When people inquire about my profession, I say that I am an architect who studies how digital strategies are applied to the build environment. Though, no one quite understands my meaning. For this reason, I began to use an analogy to explain my area of interest; and, above all, its utility.
Imagine a forest where its inhabitants can only see in black and white. If a predator were to suddenly mutate, adopting the ability to see in color, this animal would grow, develop, and reproduce, surpassing what used to be his peers, and becoming a threat to them instead. The other animals could sense this threat, aware that their camouflages, their techniques, and tools for protection are no longer working. They would begin a frantic study of their environment to see what changed; but, as their sight remained limited to black and white, they would lack the skills to see anything new.
I compare this limitation in vision, this restriction to black and white, to the architects who use tangible tools, from the form, the materials, or the static, to project. In contrast, the predator, whose vision has evolved to embrace color, is what I compare to the architects who project with both tangibles and intangibles, tools from the data, the relationships, or the brand. Even so, the most important question relates to the reason for the mutation in the first place. How is the predator able to evolve into having this dual-vision? This enhancement in architectural vision is triggered by technological advances.
With the popularization of television, the computer or the smartphone, new tools appear that some architects adapt for projection. They are tools that allow them to have a new channel of information, and a source of data that allows these predators/architects to assure their clients that their design did the transition: From how it looks to how it works.
This text emphasizes the strategy of learning from the evidence; of architects who can see in color, and the intangible tools they use.
The Evolution of Tools: Designing intangibles from the 1950s to Present Day
Charles Luckman (b.1909-1999), was the first architect who could see in color. Triggered by a technological breakthrough in the 1950s, the technological disruption that allowed it was the popularization of TV. With the invention of television, came surveys that sought to understand the wants, tastes and preferences of its audiences. Luckman applied this feedback to architecture, using it to justify to his clients that their projects were not based on aesthetics, but on data. He quantified his designs, translating his conversations with CEOs to relate design with the same rigor of revenue or costs; a language they were much more familiar with.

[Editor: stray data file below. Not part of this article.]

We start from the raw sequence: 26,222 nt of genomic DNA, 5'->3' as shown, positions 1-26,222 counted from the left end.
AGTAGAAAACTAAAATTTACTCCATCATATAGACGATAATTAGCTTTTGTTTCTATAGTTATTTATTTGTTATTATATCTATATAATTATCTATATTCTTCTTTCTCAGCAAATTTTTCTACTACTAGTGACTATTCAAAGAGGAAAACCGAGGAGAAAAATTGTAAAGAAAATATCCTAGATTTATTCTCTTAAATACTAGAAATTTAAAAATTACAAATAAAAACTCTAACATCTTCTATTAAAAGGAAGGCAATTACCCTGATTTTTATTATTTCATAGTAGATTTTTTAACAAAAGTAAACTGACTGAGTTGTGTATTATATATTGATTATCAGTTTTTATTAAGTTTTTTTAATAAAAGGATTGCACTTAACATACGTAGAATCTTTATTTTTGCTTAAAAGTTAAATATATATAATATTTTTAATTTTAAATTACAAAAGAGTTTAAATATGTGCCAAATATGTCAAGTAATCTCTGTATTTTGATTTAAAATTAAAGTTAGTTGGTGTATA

He was able to do so through the Galton Box. The Galton box is the classic drop-in coin machine that has long since become a staple at fairs and recreational parks. You throw a ball, or a coin, which goes through a series of pins until it falls into one of the bottom boxes. Theoretically, it seems a game where luck intervenes, but as you throw continue to drop the objects, they begin to group and form a perfect curve, the binomial curve, and the average value appears.
Luckman asked the users what did not work in the buildings. He was the first to do post-occupations reports. At that time most TV programs were performed in reformed theaters, which were barely efficient for producing TV programs. These were spaces that needed more lights, more electricity, better access, better everything. Luckman, in the year 1953, became the first architect who made a ground-up TV studio, the CBS Television City in Los Angeles.